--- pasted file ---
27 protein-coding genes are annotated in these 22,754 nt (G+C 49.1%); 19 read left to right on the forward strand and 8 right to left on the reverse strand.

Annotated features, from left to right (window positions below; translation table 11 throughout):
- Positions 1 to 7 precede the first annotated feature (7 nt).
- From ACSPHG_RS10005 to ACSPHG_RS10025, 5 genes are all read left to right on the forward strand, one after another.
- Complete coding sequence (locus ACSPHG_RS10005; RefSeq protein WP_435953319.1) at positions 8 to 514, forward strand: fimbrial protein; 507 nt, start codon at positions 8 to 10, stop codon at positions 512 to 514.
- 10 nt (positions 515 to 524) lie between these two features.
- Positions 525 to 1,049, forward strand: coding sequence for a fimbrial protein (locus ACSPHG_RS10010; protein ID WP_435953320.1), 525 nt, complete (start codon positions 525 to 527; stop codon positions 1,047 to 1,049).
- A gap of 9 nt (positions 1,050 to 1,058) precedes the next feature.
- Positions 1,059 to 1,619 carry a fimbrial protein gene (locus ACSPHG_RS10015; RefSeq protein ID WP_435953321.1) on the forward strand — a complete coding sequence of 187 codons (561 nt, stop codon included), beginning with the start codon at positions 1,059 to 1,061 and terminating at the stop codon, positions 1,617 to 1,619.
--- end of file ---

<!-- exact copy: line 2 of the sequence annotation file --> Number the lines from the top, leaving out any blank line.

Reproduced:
Annotated features, from left to right (window positions below; translation table 11 throughout):